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Question on Calendars

I'm currently writing a fic in diary form set during the Fourth Age in Gondor. I've having trouble with what calendar they used. I want to date each entry, but seeing as I don't know what they called the days of the week and the names of the month, it's setting up a giant roadblock in its progress. I've been scouring sites, but if there's any information, I just get more confused. Anyone please enlighten me? Thanks! Namarie! Loremaster

 

 

Re: Question on Calendars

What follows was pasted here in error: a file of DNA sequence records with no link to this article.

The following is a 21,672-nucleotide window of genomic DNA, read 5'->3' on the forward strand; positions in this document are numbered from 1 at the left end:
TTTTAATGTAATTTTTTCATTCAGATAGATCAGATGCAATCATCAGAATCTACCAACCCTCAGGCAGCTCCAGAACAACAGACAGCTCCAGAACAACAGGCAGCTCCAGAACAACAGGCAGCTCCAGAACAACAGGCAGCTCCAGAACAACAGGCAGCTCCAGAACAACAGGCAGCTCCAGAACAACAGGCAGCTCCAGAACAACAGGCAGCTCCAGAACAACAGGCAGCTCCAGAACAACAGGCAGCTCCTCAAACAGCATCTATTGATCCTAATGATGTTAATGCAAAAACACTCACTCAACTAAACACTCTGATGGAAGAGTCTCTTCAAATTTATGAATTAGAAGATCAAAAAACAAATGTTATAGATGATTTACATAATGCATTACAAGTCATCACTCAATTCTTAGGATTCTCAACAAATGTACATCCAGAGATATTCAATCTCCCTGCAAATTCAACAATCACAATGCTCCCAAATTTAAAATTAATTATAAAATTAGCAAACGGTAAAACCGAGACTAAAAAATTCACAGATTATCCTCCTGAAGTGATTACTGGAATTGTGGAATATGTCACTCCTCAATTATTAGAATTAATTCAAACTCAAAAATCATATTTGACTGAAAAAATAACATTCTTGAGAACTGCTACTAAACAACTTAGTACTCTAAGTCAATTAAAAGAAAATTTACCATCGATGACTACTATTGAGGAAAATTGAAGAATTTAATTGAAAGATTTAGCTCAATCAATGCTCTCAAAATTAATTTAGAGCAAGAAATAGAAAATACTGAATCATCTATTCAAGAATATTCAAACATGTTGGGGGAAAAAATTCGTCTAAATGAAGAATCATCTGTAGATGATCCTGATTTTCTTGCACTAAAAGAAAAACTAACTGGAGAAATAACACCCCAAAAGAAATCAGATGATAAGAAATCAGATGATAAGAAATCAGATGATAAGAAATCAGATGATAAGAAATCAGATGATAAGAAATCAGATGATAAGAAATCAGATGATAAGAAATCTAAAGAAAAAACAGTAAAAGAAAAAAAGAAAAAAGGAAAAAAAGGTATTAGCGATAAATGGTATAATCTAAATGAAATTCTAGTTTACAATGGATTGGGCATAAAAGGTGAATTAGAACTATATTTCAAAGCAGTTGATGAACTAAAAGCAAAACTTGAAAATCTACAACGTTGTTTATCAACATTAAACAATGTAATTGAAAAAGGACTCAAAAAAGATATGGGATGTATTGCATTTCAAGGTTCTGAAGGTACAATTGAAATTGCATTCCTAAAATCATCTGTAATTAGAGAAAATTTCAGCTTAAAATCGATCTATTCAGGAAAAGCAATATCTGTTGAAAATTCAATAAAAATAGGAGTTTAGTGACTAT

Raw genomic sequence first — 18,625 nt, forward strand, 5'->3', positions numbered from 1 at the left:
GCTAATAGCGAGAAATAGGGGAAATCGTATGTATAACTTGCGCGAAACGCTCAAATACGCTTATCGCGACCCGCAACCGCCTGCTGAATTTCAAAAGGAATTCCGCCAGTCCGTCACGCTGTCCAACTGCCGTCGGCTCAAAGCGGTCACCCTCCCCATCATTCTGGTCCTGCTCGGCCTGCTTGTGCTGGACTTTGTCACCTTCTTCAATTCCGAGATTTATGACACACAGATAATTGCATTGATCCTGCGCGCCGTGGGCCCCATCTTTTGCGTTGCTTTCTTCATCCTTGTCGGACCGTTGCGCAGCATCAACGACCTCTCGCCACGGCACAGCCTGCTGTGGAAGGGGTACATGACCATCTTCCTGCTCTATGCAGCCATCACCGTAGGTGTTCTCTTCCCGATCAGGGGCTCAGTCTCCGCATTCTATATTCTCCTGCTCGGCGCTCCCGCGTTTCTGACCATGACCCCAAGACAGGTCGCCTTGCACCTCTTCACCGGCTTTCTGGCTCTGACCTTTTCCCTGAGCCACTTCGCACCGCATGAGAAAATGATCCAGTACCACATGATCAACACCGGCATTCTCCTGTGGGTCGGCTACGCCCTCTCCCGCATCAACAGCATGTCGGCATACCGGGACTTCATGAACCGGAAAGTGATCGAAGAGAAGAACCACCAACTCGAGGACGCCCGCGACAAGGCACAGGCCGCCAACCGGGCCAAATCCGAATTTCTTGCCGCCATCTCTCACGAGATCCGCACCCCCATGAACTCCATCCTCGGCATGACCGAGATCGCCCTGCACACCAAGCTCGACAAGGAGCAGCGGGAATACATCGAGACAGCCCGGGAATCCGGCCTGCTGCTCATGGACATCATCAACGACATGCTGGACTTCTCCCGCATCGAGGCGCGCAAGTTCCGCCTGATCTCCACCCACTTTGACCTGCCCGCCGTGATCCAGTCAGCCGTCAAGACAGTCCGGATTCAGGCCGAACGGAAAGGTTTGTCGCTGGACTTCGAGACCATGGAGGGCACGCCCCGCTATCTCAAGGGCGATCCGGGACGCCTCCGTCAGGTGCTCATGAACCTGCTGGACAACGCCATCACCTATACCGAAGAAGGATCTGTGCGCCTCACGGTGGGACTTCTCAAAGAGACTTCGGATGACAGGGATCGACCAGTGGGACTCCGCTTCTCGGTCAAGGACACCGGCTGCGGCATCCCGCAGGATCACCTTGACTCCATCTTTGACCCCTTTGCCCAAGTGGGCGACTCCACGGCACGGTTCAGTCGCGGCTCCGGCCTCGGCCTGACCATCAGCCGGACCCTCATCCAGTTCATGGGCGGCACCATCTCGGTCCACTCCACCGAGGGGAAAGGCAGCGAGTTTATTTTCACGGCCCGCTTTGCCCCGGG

Squee! A calendar question! Bring it on! According to Appendix D of RoTK, the weekdays are named by the Dúnedain the following names in Quenya: Monday = Elenya ("Star Day") Tuesday = Anarya ("Sun Day") Wednesday = Isilya ("Moon Day") Thursday = Aldëa ("Tree Day") Friday = Menelya ("Heavens Day") Saturday = Eärenya ("Sea Day") Sunday = Valanya ("Valar Day") In Sindarin, these become: Orgilion Oranor Orithil Orgaladh Ormenel Oraearon Orbelain As to which form would be used, the appendix doesn't seem to say, so I guess you're free to pick. As for month names, here's what the appendix gives with the Quenya name being first followed by its Sindarin equivilant. Narvinyë = Narwain Nénimë = Nínui Súlimë = Gwaeron Víressë = Gwirith Lótessë = Lothron Nárië = Nórui Cermië = Cerveth Urimë = Urui Yavannië = Ivanneth Narquelië = Narbeleth Hísimë = Hithui Ringarë = Girithron I didn't give Gregorian calendar equivilants because the months don't begin in the same places. By the time of the War of the Ring, Gondor was on the calendar known as Steward's Reckoning (so named because Mardil Voronwë revised the King's Reckoning to fix a deficit that grew by about 6 hours each millenium). Here's how it works. Each of the twelve months has 30 days for a total of 360 days. The remaining 5 days are not counted as being a part of any of the months. One is effectively new year's day and is placed before the first of Narvinyë, called yestarë. Another is inserted between the third and fourth months, called tuilérë. Another is placed at mid-year, between the sixth and seventh month, called loëndë (in particular, this day is supposed to fall as close to the summer solstice as possible). Still another is put between the ninth and tenth months, called yáviérë. And the last is effectively new year's eve and is placed after the twelfth month, called mettarë. Unfortunately, Tolkien doesn't give Sindarin names for these Quenya-named days. So, that's the way things work up until the beginning of the fourth age. Of course, after the fall of Sauron, things get a shake-up again. @_@ Here's the stuff you'll be wanting... The new year after that fall on the day of the Ring's destruction and actually began in third age 3019 with new year's day becoming the old 3/25. The months kept their old names, but the first month was shifted to Víressë and referred to days five days earlier than they had before. Mid-year was expanded to three days, the second of which kept the name of loëndë, and tuilérë and yáviérë were taken out. The whole of mid-year was then moved to after Yavannië. Frodo's birthday (now known as Yavannië 30) became a festival and on leap-years this was doubled by the addition of Cormarë, or ring day. Hope that was clear. It's a complicated business, coming up with a calendar. Did you know that during the Rennaissence, they actually threw out ten days to put the Gregorian calendar back on track to the right time of year? Craziness having to do with getting us off the lunar calendar which was causing us so much grief. Bado na sídh! Berz.